Sarton was a poet and novelist, but it is her journals that pull me in. When I moved to the Upper Peninsula of Michigan from Chicago a little over eight years ago, making the move unexpectedly alone, I read Sarton’s Journal of a Solitude and Plant Dreaming Deep. There was resonance.

My journal began at age 15, when I wrote by hand in flimsy wire-bound notebooks, much as I do now. Over the years there have been dry spells, but also there are many notebooks, sketchbooks, “blank page” books, yellow legal pads, reams of typewritten pages and pages printed from a computer filled with words and bodily fluids, liquor, caffeine, ashes, and fly guts. The only commonality is, these pages are for me and no one else, unless I decide to share, like I sometimes do, here with you, online. Sarton, on the other hand, wrote journals intended for publication. What I do is easier. I keep a journal for me, and it has served me well.

This past week I had occasion to dig out the stiff-backed Bienfang 8½-by-11-inch sketchbook journal that contains 100 sheets, wire bound. It is dated 10/12/2005 – 5/21/2006. A recent event had reminded me of a past event, and the more these events turned over in my mind, the more I wondered about the past event and if my memory was serving me well. I went to the journal to find out. It gave me what I needed and a little bit more. As I was turning over what to write today, these pages I found in the 2005-2006 journal sat quietly in my mind. They are three pages printed from a computer, dated November 18, 2002 through May 1, 2003, but taped to a page in the middle of January 2006. If I were looking for these pages, how would I ever find them, but by chance?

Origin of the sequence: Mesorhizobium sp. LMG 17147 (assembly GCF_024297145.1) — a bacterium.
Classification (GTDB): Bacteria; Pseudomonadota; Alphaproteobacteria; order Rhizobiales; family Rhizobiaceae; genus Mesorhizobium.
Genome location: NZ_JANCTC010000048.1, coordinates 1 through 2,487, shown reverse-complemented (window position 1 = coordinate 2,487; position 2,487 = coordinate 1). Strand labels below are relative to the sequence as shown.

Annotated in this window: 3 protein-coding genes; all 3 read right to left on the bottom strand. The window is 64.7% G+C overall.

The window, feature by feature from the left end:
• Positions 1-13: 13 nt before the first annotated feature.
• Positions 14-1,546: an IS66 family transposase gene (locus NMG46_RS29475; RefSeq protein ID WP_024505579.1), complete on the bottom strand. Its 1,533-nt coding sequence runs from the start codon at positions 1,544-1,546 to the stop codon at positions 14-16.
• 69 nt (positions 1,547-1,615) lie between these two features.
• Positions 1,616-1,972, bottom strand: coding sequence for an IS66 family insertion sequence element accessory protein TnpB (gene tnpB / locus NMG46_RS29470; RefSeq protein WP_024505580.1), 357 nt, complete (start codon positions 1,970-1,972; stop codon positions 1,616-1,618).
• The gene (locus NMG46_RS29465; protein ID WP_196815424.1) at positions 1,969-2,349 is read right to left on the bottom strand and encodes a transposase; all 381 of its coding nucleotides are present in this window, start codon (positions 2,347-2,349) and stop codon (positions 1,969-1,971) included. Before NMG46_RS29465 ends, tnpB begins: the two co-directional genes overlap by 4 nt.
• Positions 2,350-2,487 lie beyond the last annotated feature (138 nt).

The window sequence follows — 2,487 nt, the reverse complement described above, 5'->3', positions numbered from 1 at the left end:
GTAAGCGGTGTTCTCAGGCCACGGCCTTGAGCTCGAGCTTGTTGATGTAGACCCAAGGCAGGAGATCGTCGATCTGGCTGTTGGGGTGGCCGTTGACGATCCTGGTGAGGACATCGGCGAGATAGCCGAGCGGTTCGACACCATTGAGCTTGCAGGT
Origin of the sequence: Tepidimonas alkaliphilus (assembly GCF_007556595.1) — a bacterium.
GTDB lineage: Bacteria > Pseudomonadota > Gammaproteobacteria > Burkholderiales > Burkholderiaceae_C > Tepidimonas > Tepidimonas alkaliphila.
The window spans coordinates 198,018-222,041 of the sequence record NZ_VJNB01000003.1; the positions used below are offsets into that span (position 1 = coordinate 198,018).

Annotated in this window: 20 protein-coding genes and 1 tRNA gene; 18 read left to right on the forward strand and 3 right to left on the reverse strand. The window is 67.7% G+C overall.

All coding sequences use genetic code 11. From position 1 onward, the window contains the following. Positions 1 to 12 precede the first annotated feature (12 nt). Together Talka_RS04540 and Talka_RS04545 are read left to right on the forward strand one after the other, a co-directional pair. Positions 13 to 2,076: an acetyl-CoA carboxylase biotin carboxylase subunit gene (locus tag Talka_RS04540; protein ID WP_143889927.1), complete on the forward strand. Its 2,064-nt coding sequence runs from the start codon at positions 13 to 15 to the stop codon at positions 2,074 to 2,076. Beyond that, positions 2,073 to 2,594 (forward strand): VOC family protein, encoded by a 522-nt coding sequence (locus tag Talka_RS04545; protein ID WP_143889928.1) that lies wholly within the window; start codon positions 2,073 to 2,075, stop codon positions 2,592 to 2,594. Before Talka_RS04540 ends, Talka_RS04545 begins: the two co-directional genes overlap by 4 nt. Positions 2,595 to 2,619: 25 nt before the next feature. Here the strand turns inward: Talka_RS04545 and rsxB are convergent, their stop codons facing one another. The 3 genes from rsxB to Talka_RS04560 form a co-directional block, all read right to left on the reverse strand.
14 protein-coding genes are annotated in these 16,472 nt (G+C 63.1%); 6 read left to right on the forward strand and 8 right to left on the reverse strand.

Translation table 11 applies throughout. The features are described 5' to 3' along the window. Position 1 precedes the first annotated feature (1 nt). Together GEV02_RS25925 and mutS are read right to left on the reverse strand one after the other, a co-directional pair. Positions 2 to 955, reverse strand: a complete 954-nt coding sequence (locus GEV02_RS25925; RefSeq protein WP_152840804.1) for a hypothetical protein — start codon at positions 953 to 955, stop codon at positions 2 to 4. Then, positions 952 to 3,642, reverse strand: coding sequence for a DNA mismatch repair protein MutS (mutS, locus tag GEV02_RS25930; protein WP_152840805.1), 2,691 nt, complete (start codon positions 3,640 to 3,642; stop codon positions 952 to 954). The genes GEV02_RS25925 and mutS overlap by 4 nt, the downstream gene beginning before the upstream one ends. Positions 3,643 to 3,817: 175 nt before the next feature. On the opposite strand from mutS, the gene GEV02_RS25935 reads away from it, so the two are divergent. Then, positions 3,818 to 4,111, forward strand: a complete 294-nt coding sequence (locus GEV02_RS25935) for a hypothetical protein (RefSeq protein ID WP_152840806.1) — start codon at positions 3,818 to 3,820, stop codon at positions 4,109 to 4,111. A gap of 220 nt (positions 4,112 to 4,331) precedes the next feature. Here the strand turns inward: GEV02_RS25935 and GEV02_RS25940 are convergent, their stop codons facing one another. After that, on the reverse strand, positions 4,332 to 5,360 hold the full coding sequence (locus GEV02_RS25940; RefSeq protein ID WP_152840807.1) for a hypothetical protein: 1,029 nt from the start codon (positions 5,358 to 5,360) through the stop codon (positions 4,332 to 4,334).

November 18, 2002
What to do? There is nothing for me to do here at work except be here, put in my time, so here I am. What else can I do but start to write?
And what I wrote about was my desire to be elsewhere, to be here in the U.P. rather than at my desk in my office at work in the city.
I just want to be there. With John. With Buster, Queenie, and Goldie. And some chickens.
I remember typing those words. It is, at once, a moment that is now and a moment that is past.




Today, a morning that is perfectly still. Clouds stretch like gauze over a broad, pale blue sky, some pulled tight and seamless, others bunched and rumpled. As the sun rises it illuminates a hovering haze. The world is full of dull colors, soft and mild. Buster and I have taken our morning walk to the river. Elliott, who spent the night outdoors, sleeps in what used to be my chair. I am making lip balm, heating oil and beeswax on the woodstove. I agree with Sarton: journal writing is a low form of creation. It is like a base, a foundation, from which other writing or creativity can grow. I often wonder where I would be without it.